Studying in Japan/Japanese
東京国際大学留学生 Studying Japanese: MyStory 日本で学ぶ・日本を学ぶ vol.7
Name: Low Jiong Hong（ロウ・ジョンホン）
“My dream for the future is to set up my own business in both Japan and Singapore.”
Currently Studying at: Tokyo International University, English Track Program, School of Economics/Third-year Student
- Park View Primary School, Loyang Secondary School
- Kaplan Higher Education Academy, Asia Bunka Kaikan (Language School)
Q. What is your life like at Tokyo International University?
I think my university life here may be similar to any student living inTokyo. When I have classes I normally take the train to school, and after class I hang out with my friends. We sometimes go to karaoke, play card games, or go to the computer room to do assignments together. In TIU there is an open space, a huge area with private rooms that we can book called the English PLAZA, where students and teachers can relaxand chat in English. There is also a Japanese PLAZA where Japanese language teachers are always there to answer our questions. I usually goto these plazas just to have a casual chat, ask questions, or make new friends.
In Japanese universities, there are many clubs and “circles” with different kinds of activities, as well as events and festivals that are primarily organized by student committees. Through these activities, students not only further enjoy their university life, but also learn to demonstrate leadership and teamwork skills while deepening their friendships. I am currently in the photography club, and having a great time going on day-trips or sometimes even overnight trips with my fellow club members.It’s a great chance to explore different places in and outside of Tokyo, and take pictures of a variety of things from beautiful scenery to local events.
Q. Why did you decide to study in Japan, and, more specifically, at TIU?
I was interested in Japan since I was young, having grown up watching Japanese Anime. I also loved Japanese pop songs, but of course I could not understand the lyrics or sing them with the correct pronunciation at that time. Then, I actually visited Japan with my parents when I was 13 years old and found its culture unique and intriguing. I had a dream that someday I would understand Anime without subtitles and be able to explore Japan freely without a language barrier. As I grew older, my interest in Japan also grew, speciffically in the way of Japanesebusiness culture. It seemed so different from other countries, and that really drew me in.
I chose to study at Tokyo International University because it offers courses in English. I currently major in Business Economics in the English Track BA Program, and I take Japanese language courses included in the program at the same time. Many of the courses in Business Economics cover Japanese business history and culture, which really makes the courses feel relevant and interesting. The Japanese classes in TIU are also excellent in the sense that the teachers are experienced and the classes are conducted in a very warm and welcoming environment.
Q. When you came to Japan, what was your initial impression of the country and the university?
At first, I was under the impression that Japanese people were not so fond of foreigners, but after a while I realized this was a misconception. From the outside, the Japanese culture values humbleness and politeness which can make people from different cultures feel unwelcomed at times, and the people may seem hard to approach. However, once I understood the culture and opened myself up to them, they instantly became very friendly, kind, and welcoming. I found most Japanese students quite mature compared to students in Singapore. They are mature in the way they dress and present themselves to other people. Furthermore,they seem to take things quite seriously – for example, the way they take leadership roles in club activities.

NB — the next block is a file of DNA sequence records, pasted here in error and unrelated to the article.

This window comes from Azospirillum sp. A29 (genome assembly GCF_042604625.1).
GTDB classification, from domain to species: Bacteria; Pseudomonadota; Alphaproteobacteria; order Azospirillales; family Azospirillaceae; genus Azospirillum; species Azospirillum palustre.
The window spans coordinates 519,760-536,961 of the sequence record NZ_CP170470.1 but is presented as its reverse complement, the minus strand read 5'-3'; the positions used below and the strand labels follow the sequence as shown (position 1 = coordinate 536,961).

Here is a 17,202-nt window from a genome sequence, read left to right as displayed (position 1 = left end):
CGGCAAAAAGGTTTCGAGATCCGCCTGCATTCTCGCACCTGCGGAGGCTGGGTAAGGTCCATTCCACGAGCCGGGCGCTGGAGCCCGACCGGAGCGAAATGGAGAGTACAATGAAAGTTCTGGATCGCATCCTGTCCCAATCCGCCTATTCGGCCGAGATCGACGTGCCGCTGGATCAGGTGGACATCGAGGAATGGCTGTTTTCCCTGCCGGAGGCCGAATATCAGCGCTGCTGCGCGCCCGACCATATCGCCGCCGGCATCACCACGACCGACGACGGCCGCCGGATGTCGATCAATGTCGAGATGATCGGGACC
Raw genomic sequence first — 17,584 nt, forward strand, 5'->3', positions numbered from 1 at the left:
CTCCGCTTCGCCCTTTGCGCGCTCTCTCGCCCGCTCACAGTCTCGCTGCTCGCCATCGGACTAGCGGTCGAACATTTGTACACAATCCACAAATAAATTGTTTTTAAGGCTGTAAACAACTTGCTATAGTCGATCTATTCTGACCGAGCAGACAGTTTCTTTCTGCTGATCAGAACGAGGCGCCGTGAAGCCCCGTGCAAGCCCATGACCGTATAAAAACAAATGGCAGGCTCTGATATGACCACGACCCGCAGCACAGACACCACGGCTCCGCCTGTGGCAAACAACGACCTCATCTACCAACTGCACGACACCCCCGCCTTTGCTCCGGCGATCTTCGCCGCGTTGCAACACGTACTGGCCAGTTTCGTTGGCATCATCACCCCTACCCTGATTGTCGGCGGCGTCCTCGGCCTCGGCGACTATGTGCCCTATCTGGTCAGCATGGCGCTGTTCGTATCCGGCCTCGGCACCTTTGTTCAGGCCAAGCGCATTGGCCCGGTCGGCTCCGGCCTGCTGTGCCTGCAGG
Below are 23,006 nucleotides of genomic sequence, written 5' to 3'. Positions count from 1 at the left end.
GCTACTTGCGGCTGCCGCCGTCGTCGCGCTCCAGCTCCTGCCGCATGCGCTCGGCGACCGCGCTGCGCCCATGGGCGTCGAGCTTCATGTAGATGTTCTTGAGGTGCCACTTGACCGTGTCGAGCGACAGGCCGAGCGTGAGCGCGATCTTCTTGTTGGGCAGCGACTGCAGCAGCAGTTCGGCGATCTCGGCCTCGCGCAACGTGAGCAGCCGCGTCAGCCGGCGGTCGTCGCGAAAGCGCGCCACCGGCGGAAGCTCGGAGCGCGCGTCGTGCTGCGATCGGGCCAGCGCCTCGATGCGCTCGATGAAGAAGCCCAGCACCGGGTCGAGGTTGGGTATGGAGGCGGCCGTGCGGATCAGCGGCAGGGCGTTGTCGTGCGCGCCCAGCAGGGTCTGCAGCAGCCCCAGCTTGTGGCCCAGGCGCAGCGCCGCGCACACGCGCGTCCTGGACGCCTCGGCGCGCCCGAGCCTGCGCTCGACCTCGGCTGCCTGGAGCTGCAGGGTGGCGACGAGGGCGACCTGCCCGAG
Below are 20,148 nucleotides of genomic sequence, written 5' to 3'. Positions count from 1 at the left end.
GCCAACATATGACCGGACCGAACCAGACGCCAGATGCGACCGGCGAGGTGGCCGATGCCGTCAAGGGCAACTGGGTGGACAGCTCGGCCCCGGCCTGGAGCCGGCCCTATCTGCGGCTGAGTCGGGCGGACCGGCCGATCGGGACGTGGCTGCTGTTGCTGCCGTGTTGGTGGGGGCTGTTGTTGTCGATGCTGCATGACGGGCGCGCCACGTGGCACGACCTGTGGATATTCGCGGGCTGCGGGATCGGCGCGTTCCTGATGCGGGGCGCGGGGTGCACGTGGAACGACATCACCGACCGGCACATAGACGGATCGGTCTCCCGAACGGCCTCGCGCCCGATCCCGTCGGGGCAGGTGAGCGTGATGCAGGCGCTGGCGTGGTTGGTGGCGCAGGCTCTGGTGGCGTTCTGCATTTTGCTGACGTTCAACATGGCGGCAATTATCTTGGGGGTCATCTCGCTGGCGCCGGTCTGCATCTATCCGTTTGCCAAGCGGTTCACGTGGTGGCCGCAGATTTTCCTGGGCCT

Q. What is your plan after graduating from TIU?
After graduating from TIU, I would like to work in Japan at first. Perhaps in a Japanese multinational company, to gain as much hands-onexperience as possible with doing business in Japan, and further improve my business-level Japanese language skills, so I can communicate with clients and partners more freely. After acquiring these skills, my dream for the future is to set up my own business in both Japan and Singapore. Through my business, I hope to contribute to a stronger relationship between the two countries and the two cultures, with a better understanding of one another.
Q. Do you have a message you would like to share with students studying Japanese in Singapore, or students who are considering studying at a university in Japan?
If studying in Japan is your dream or a goal, do not hesitate – you never know what awaits you! At first your dream may seem unattainable, or the challenge may seem insurmountable, but the first step is always the hardest. Go for it anyway, and you will immediately feel you are half-way through already.
Don’t worry about your level of Japanese ability too much. I have friends that attend Japanese classes while taking their core major courses, and they are really enjoying it. It is an advantage that they get to use what they’ve learned in the real world right away. The application process ofJapanese universities may seem daunting, but applying for the E-Track Program is quite simple and available online. Once you are here, the school offers help finding an apartment and settling down too. It has been a fun, fulfilling, and thankfully smooth journey from the start, and I’m definitely looking forward to what’s in store for my remaining years at TIU.